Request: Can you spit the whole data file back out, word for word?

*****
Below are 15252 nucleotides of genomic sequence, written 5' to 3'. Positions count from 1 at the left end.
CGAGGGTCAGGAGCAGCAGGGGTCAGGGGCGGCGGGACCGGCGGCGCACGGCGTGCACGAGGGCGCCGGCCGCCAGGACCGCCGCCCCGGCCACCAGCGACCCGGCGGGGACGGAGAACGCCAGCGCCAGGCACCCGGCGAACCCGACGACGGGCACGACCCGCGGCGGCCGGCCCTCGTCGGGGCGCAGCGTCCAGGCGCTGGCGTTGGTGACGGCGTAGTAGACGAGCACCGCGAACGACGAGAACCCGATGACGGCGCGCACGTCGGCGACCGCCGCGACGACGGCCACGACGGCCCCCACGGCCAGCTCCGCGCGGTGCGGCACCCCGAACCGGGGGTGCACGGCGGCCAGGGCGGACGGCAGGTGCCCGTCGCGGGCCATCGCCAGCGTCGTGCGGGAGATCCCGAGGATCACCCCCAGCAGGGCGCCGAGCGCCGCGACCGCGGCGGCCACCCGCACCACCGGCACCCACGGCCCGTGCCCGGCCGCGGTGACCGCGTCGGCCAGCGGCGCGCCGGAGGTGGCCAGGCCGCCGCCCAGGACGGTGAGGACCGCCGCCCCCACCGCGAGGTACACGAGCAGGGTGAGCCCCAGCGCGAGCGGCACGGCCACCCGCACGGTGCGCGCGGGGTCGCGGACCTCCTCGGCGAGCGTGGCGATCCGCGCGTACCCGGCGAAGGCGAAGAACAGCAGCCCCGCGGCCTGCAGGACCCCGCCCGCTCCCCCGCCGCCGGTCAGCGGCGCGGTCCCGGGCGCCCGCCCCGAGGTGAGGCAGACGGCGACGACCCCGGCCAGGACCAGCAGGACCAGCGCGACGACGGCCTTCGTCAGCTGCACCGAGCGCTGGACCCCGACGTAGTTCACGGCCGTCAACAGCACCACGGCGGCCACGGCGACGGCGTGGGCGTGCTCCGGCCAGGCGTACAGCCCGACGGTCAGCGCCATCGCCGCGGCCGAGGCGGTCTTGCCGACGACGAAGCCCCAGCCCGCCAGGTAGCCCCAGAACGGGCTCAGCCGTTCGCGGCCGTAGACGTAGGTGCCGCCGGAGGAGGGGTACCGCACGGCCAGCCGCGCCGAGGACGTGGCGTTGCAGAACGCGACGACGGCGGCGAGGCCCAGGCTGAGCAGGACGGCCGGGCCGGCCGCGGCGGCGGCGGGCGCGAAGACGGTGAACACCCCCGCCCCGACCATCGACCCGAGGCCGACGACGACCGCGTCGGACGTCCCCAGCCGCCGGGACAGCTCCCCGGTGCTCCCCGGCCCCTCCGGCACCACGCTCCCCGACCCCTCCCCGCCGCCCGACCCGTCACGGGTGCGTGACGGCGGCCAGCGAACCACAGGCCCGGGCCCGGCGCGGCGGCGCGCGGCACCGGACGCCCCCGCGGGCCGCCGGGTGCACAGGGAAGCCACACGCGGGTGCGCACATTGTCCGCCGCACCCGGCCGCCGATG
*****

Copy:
Below are 15252 nucleotides of genomic sequence, written 5' to 3'. Positions count from 1 at the left end.
CGAGGGTCAGGAGCAGCAGGGGTCAGGGGCGGCGGGACCGGCGGCGCACGGCGTGCACGAGGGCGCCGGCCGCCAGGACCGCCGCCCCGGCCACCAGCGACCCGGCGGGGACGGAGAACGCCAGCGCCAGGCACCCGGCGAACCCGACGACGGGCACGACCCGCGGCGGCCGGCCCTCGTCGGGGCGCAGCGTCCAGGCGCTGGCGTTGGTGACGGCGTAGTAGACGAGCACCGCGAACGACGAGAACCCGATGACGGCGCGCACGTCGGCGACCGCCGCGACGACGGCCACGACGGCCCCCACGGCCAGCTCCGCGCGGTGCGGCACCCCGAACCGGGGGTGCACGGCGGCCAGGGCGGACGGCAGGTGCCCGTCGCGGGCCATCGCCAGCGTCGTGCGGGAGATCCCGAGGATCACCCCCAGCAGGGCGCCGAGCGCCGCGACCGCGGCGGCCACCCGCACCACCGGCACCCACGGCCCGTGCCCGGCCGCGGTGACCGCGTCGGCCAGCGGCGCGCCGGAGGTGGCCAGGCCGCCGCCCAGGACGGTGAGGACCGCCGCCCCCACCGCGAGGTACACGAGCAGGGTGAGCCCCAGCGCGAGCGGCACGGCCACCCGCACGGTGCGCGCGGGGTCGCGGACCTCCTCGGCGAGCGTGGCGATCCGCGCGTACCCGGCGAAGGCGAAGAACAGCAGCCCCGCGGCCTGCAGGACCCCGCCCGCTCCCCCGCCGCCGGTCAGCGGCGCGGTCCCGGGCGCCCGCCCCGAGGTGAGGCAGACGGCGACGACCCCGGCCAGGACCAGCAGGACCAGCGCGACGACGGCCTTCGTCAGCTGCACCGAGCGCTGGACCCCGACGTAGTTCACGGCCGTCAACAGCACCACGGCGGCCACGGCGACGGCGTGGGCGTGCTCCGGCCAGGCGTACAGCCCGACGGTCAGCGCCATCGCCGCGGCCGAGGCGGTCTTGCCGACGACGAAGCCCCAGCCCGCCAGGTAGCCCCAGAACGGGCTCAGCCGTTCGCGGCCGTAGACGTAGGTGCCGCCGGAGGAGGGGTACCGCACGGCCAGCCGCGCCGAGGACGTGGCGTTGCAGAACGCGACGACGGCGGCGAGGCCCAGGCTGAGCAGGACGGCCGGGCCGGCCGCGGCGGCGGCGGGCGCGAAGACGGTGAACACCCCCGCCCCGACCATCGACCCGAGGCCGACGACGACCGCGTCGGACGTCCCCAGCCGCCGGGACAGCTCCCCGGTGCTCCCCGGCCCCTCCGGCACCACGCTCCCCGACCCCTCCCCGCCGCCCGACCCGTCACGGGTGCGTGACGGCGGCCAGCGAACCACAGGCCCGGGCCCGGCGCGGCGGCGCGCGGCACCGGACGCCCCCGCGGGCCGCCGGGTGCACAGGGAAGCCACACGCGGGTGCGCACATTGTCCGCCGCACCCGGCCGCCGATG